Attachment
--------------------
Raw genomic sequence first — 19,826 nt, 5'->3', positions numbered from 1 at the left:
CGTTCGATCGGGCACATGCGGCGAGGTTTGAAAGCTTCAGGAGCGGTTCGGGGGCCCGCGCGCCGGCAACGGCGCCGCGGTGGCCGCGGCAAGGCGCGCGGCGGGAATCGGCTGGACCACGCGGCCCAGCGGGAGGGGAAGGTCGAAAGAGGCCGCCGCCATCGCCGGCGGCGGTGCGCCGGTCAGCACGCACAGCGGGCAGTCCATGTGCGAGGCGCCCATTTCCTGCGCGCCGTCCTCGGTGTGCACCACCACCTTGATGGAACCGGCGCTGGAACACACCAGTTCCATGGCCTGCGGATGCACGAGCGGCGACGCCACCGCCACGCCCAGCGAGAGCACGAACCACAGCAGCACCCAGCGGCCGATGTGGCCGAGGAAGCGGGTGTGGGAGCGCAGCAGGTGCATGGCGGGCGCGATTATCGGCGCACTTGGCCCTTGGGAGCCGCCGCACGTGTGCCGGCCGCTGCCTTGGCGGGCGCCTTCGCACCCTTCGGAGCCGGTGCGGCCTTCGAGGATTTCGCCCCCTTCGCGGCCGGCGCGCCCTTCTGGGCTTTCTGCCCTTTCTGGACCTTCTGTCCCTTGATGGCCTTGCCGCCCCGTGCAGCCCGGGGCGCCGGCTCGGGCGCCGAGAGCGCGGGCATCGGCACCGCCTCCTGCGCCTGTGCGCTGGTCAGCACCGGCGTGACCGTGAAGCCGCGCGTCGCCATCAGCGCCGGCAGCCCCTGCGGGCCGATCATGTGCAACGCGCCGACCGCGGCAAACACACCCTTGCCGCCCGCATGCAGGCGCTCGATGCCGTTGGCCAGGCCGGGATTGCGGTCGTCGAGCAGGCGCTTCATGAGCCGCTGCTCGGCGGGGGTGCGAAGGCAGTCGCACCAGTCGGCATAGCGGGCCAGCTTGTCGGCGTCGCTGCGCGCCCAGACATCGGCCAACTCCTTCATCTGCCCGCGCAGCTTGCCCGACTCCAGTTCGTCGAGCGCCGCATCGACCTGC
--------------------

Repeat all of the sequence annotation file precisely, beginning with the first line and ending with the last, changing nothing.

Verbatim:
Raw genomic sequence first — 19,826 nt, 5'->3', positions numbered from 1 at the left:
CGTTCGATCGGGCACATGCGGCGAGGTTTGAAAGCTTCAGGAGCGGTTCGGGGGCCCGCGCGCCGGCAACGGCGCCGCGGTGGCCGCGGCAAGGCGCGCGGCGGGAATCGGCTGGACCACGCGGCCCAGCGGGAGGGGAAGGTCGAAAGAGGCCGCCGCCATCGCCGGCGGCGGTGCGCCGGTCAGCACGCACAGCGGGCAGTCCATGTGCGAGGCGCCCATTTCCTGCGCGCCGTCCTCGGTGTGCACCACCACCTTGATGGAACCGGCGCTGGAACACACCAGTTCCATGGCCTGCGGATGCACGAGCGGCGACGCCACCGCCACGCCCAGCGAGAGCACGAACCACAGCAGCACCCAGCGGCCGATGTGGCCGAGGAAGCGGGTGTGGGAGCGCAGCAGGTGCATGGCGGGCGCGATTATCGGCGCACTTGGCCCTTGGGAGCCGCCGCACGTGTGCCGGCCGCTGCCTTGGCGGGCGCCTTCGCACCCTTCGGAGCCGGTGCGGCCTTCGAGGATTTCGCCCCCTTCGCGGCCGGCGCGCCCTTCTGGGCTTTCTGCCCTTTCTGGACCTTCTGTCCCTTGATGGCCTTGCCGCCCCGTGCAGCCCGGGGCGCCGGCTCGGGCGCCGAGAGCGCGGGCATCGGCACCGCCTCCTGCGCCTGTGCGCTGGTCAGCACCGGCGTGACCGTGAAGCCGCGCGTCGCCATCAGCGCCGGCAGCCCCTGCGGGCCGATCATGTGCAACGCGCCGACCGCGGCAAACACACCCTTGCCGCCCGCATGCAGGCGCTCGATGCCGTTGGCCAGGCCGGGATTGCGGTCGTCGAGCAGGCGCTTCATGAGCCGCTGCTCGGCGGGGGTGCGAAGGCAGTCGCACCAGTCGGCATAGCGGGCCAGCTTGTCGGCGTCGCTGCGCGCCCAGACATCGGCCAACTCCTTCATCTGCCCGCGCAGCTTGCCCGACTCCAGTTCGTCGAGCGCCGCATCGACCTGC